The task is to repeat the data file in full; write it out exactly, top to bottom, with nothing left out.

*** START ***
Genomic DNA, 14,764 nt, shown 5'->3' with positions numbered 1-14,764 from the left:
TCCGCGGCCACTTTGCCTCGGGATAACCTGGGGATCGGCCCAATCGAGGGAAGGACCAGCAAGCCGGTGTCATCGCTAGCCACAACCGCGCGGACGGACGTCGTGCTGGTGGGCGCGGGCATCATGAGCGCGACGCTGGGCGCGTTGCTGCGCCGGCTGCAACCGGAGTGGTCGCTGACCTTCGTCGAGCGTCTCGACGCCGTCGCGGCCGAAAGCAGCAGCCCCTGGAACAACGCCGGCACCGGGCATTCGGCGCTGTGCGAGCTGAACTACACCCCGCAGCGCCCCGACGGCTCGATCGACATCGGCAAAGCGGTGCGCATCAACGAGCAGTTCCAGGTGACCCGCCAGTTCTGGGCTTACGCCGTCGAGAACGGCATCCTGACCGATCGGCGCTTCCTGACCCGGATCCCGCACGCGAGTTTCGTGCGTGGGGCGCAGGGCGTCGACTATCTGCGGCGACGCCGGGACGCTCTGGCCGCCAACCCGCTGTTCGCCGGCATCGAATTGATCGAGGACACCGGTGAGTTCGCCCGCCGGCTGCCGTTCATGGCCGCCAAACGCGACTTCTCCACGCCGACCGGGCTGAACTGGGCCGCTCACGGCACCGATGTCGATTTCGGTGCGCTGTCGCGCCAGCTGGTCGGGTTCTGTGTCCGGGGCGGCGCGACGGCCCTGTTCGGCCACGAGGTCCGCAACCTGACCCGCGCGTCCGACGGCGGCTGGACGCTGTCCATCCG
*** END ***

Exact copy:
Genomic DNA, 14,764 nt, shown 5'->3' with positions numbered 1-14,764 from the left:
TCCGCGGCCACTTTGCCTCGGGATAACCTGGGGATCGGCCCAATCGAGGGAAGGACCAGCAAGCCGGTGTCATCGCTAGCCACAACCGCGCGGACGGACGTCGTGCTGGTGGGCGCGGGCATCATGAGCGCGACGCTGGGCGCGTTGCTGCGCCGGCTGCAACCGGAGTGGTCGCTGACCTTCGTCGAGCGTCTCGACGCCGTCGCGGCCGAAAGCAGCAGCCCCTGGAACAACGCCGGCACCGGGCATTCGGCGCTGTGCGAGCTGAACTACACCCCGCAGCGCCCCGACGGCTCGATCGACATCGGCAAAGCGGTGCGCATCAACGAGCAGTTCCAGGTGACCCGCCAGTTCTGGGCTTACGCCGTCGAGAACGGCATCCTGACCGATCGGCGCTTCCTGACCCGGATCCCGCACGCGAGTTTCGTGCGTGGGGCGCAGGGCGTCGACTATCTGCGGCGACGCCGGGACGCTCTGGCCGCCAACCCGCTGTTCGCCGGCATCGAATTGATCGAGGACACCGGTGAGTTCGCCCGCCGGCTGCCGTTCATGGCCGCCAAACGCGACTTCTCCACGCCGACCGGGCTGAACTGGGCCGCTCACGGCACCGATGTCGATTTCGGTGCGCTGTCGCGCCAGCTGGTCGGGTTCTGTGTCCGGGGCGGCGCGACGGCCCTGTTCGGCCACGAGGTCCGCAACCTGACCCGCGCGTCCGACGGCGGCTGGACGCTGTCCATCCG